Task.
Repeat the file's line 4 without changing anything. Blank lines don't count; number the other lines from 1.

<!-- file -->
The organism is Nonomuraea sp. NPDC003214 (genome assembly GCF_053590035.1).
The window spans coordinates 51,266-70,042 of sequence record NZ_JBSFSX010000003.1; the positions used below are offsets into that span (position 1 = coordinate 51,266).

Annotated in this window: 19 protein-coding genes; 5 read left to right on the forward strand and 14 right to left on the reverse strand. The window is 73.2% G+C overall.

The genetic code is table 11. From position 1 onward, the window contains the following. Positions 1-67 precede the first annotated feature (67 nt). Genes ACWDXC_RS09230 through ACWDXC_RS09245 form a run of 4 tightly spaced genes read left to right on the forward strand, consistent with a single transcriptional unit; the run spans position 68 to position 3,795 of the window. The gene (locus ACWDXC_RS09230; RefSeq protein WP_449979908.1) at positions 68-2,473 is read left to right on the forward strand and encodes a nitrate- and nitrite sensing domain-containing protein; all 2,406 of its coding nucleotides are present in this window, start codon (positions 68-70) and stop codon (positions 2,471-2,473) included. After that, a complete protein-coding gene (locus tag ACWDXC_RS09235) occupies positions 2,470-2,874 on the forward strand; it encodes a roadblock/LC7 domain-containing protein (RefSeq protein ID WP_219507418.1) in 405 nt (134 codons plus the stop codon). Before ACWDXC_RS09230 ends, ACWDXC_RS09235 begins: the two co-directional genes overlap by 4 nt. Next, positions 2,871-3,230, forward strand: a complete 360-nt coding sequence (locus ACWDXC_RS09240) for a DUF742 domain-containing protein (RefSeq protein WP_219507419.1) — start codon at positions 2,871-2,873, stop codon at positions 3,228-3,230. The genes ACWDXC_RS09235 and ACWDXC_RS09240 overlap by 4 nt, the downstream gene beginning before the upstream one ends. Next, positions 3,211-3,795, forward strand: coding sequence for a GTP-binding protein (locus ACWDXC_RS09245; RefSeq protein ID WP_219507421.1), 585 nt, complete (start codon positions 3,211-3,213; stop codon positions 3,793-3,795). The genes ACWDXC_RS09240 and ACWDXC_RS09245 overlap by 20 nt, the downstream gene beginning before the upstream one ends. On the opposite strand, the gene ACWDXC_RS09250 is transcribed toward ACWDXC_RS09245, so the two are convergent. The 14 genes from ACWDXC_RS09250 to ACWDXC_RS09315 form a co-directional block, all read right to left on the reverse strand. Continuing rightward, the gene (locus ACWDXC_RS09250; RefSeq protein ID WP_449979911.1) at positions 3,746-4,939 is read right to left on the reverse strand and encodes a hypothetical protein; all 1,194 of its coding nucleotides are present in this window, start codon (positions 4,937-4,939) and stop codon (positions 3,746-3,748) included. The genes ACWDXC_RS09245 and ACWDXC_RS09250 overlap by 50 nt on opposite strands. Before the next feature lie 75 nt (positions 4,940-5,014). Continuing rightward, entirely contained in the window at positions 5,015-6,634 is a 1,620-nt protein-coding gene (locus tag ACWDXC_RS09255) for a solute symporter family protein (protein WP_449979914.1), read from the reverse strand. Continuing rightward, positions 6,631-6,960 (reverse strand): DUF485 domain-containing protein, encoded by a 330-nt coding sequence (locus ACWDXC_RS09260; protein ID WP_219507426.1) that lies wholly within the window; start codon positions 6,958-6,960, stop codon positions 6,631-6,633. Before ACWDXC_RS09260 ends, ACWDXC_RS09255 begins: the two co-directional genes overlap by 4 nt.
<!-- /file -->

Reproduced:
The genetic code is table 11. From position 1 onward, the window contains the following. Positions 1-67 precede the first annotated feature (67 nt). Genes ACWDXC_RS09230 through ACWDXC_RS09245 form a run of 4 tightly spaced genes read left to right on the forward strand, consistent with a single transcriptional unit; the run spans position 68 to position 3,795 of the window. The gene (locus ACWDXC_RS09230; RefSeq protein WP_449979908.1) at positions 68-2,473 is read left to right on the forward strand and encodes a nitrate- and nitrite sensing domain-containing protein; all 2,406 of its coding nucleotides are present in this window, start codon (positions 68-70) and stop codon (positions 2,471-2,473) included. After that, a complete protein-coding gene (locus tag ACWDXC_RS09235) occupies positions 2,470-2,874 on the forward strand; it encodes a roadblock/LC7 domain-containing protein (RefSeq protein ID WP_219507418.1) in 405 nt (134 codons plus the stop codon). Before ACWDXC_RS09230 ends, ACWDXC_RS09235 begins: the two co-directional genes overlap by 4 nt. Next, positions 2,871-3,230, forward strand: a complete 360-nt coding sequence (locus ACWDXC_RS09240) for a DUF742 domain-containing protein (RefSeq protein WP_219507419.1) — start codon at positions 2,871-2,873, stop codon at positions 3,228-3,230. The genes ACWDXC_RS09235 and ACWDXC_RS09240 overlap by 4 nt, the downstream gene beginning before the upstream one ends. Next, positions 3,211-3,795, forward strand: coding sequence for a GTP-binding protein (locus ACWDXC_RS09245; RefSeq protein ID WP_219507421.1), 585 nt, complete (start codon positions 3,211-3,213; stop codon positions 3,793-3,795). The genes ACWDXC_RS09240 and ACWDXC_RS09245 overlap by 20 nt, the downstream gene beginning before the upstream one ends. On the opposite strand, the gene ACWDXC_RS09250 is transcribed toward ACWDXC_RS09245, so the two are convergent. The 14 genes from ACWDXC_RS09250 to ACWDXC_RS09315 form a co-directional block, all read right to left on the reverse strand. Continuing rightward, the gene (locus ACWDXC_RS09250; RefSeq protein ID WP_449979911.1) at positions 3,746-4,939 is read right to left on the reverse strand and encodes a hypothetical protein; all 1,194 of its coding nucleotides are present in this window, start codon (positions 4,937-4,939) and stop codon (positions 3,746-3,748) included. The genes ACWDXC_RS09245 and ACWDXC_RS09250 overlap by 50 nt on opposite strands. Before the next feature lie 75 nt (positions 4,940-5,014). Continuing rightward, entirely contained in the window at positions 5,015-6,634 is a 1,620-nt protein-coding gene (locus tag ACWDXC_RS09255) for a solute symporter family protein (protein WP_449979914.1), read from the reverse strand. Continuing rightward, positions 6,631-6,960 (reverse strand): DUF485 domain-containing protein, encoded by a 330-nt coding sequence (locus ACWDXC_RS09260; protein ID WP_219507426.1) that lies wholly within the window; start codon positions 6,958-6,960, stop codon positions 6,631-6,633. Before ACWDXC_RS09260 ends, ACWDXC_RS09255 begins: the two co-directional genes overlap by 4 nt.